The Reason Why B Batteries Are Practically Non-Existent


You know you’ve wondered about this before. We all have. It’s one of life’s trivial mysteries that you think about for a split second and then forget and go on with your day. The question is, why aren’t there B batteries?

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As you are probably aware of, you can choose from AA, AAA, C, and D batteries – but not B. Hmmmmm. A bit odd, isn’t it? Well, the answer is that B batteries used to exist, but have more or less disappeared, especially in the U.S.

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During the World War I era, battery manufacturers, the War Industry Board, and some government agencies decided to develop nationally uniform specifications for batteries (sounds like a hoot). In 1924, business and government groups met again to establish a naming system for the different batteries that had been standardized a few years earlier.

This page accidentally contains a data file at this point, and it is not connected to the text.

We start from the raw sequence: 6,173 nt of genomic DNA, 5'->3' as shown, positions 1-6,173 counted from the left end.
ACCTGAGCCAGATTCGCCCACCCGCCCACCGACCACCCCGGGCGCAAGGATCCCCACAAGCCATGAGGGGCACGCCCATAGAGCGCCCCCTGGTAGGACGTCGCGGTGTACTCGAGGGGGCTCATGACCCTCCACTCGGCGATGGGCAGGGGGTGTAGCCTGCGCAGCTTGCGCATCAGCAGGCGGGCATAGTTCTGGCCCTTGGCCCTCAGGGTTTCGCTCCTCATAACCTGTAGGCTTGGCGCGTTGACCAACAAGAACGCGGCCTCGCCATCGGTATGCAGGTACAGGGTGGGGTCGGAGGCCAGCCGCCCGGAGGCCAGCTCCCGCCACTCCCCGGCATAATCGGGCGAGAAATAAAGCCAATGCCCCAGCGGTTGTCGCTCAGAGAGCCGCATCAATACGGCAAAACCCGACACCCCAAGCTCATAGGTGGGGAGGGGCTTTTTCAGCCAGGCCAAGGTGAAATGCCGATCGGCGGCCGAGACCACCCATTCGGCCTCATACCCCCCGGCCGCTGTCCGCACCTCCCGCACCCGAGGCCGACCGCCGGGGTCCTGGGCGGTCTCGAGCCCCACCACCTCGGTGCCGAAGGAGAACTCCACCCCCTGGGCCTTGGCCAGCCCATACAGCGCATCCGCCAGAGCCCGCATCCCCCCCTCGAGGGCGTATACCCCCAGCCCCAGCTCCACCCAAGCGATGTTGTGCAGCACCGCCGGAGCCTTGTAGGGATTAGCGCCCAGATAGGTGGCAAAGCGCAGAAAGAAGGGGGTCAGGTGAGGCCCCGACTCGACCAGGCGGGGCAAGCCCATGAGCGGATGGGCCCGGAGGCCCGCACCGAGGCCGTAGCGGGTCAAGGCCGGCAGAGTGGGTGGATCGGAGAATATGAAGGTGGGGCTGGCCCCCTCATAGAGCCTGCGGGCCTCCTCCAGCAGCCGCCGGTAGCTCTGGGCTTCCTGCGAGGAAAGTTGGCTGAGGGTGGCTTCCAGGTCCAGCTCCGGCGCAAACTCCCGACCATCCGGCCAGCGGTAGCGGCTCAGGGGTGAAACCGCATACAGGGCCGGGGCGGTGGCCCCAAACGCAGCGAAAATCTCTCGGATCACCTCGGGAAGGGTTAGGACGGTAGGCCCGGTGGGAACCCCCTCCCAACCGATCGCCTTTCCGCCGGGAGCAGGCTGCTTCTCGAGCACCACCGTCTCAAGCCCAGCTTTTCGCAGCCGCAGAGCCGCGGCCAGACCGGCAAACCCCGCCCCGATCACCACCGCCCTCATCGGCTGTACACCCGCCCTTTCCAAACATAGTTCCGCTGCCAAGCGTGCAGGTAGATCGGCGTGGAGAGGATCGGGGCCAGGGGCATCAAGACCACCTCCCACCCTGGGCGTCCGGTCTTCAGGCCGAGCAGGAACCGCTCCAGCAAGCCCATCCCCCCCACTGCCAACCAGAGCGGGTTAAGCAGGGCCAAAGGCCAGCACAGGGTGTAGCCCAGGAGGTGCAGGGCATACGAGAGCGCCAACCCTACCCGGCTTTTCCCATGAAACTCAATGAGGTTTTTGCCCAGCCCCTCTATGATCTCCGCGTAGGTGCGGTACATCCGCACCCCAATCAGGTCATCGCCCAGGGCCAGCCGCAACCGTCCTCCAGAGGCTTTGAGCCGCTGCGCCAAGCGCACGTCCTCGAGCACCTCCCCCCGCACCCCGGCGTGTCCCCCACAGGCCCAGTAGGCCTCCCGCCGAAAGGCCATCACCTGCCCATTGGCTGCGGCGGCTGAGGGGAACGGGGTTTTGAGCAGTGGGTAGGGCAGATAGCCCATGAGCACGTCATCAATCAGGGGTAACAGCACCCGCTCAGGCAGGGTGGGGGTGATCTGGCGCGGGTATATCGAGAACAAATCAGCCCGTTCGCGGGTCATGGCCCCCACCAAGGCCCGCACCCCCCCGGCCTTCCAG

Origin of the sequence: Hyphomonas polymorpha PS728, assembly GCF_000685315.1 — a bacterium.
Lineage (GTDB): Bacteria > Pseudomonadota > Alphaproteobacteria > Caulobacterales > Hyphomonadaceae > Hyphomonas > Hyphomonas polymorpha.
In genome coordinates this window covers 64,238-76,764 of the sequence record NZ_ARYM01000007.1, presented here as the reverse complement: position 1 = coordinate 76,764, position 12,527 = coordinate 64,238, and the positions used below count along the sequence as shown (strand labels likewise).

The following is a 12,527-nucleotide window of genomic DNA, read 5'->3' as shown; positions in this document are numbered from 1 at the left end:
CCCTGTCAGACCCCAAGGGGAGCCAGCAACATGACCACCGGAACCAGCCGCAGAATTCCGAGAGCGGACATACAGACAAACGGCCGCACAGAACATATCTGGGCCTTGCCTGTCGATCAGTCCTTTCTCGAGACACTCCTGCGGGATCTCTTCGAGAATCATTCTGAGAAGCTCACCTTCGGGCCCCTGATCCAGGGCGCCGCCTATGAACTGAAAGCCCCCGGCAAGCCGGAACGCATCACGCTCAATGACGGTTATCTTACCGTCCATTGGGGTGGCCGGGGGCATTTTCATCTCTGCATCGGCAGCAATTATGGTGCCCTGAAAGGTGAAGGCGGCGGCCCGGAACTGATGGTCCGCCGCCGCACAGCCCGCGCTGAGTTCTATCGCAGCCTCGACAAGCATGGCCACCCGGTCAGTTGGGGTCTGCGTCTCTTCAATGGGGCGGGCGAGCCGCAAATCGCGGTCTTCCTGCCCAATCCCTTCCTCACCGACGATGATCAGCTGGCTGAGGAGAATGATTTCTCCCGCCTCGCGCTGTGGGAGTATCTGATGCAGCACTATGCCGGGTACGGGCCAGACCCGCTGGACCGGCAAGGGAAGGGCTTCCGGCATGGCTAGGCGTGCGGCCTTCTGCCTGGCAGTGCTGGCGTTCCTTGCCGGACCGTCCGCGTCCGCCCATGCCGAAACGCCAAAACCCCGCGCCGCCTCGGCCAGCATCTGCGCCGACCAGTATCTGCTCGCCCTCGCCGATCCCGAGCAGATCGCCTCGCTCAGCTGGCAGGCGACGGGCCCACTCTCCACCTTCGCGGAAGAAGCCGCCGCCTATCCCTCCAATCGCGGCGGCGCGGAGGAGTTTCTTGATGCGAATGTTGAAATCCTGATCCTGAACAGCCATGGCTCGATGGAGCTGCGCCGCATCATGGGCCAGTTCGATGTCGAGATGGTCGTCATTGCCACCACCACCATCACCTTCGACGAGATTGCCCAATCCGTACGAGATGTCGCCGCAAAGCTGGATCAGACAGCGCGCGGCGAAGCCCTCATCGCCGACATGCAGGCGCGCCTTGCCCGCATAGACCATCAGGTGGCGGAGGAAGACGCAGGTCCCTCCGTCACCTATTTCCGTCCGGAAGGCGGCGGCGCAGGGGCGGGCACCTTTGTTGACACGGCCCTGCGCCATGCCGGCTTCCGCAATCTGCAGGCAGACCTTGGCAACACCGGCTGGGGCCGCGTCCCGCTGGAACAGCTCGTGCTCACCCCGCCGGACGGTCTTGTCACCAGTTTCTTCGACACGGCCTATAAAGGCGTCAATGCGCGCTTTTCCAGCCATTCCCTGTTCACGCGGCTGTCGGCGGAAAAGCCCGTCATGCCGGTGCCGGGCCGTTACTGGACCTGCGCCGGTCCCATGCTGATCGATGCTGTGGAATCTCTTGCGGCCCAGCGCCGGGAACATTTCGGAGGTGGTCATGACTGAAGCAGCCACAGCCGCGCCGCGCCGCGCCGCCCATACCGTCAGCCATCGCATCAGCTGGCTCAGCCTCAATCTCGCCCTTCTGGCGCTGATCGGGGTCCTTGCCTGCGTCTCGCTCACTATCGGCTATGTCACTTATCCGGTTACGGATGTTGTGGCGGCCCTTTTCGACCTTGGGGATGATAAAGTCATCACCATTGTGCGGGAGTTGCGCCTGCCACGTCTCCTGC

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They decided to use the alphabet for the system, and the smallest-cell batteries were called “A,” and the list went from there: the larger the size, the next number in the alphabet, B, C, and D. As the years passed and battery technology changed, new battery sizes were assigned names. Newly developed smaller batteries were designated AA and AAA. These new, smaller batteries were perfect for consumer electronics products, and they flourished. C and D batteries also found a foothold in larger applications.

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But the poor B battery, like the mid-sized A, didn’t have a market and pretty much disappeared in the U.S. Although they’re hard to find, A and B batteries are still out there if you look far and wide. B batteries are still used occasionally in Europe for lanterns and bicycle lamps, but Energizer says demand is declining there as well, so the B battery might be relegated to the dustbin of history sooner rather than later.

Photo Credit: Pixabay

h/t: Mental Floss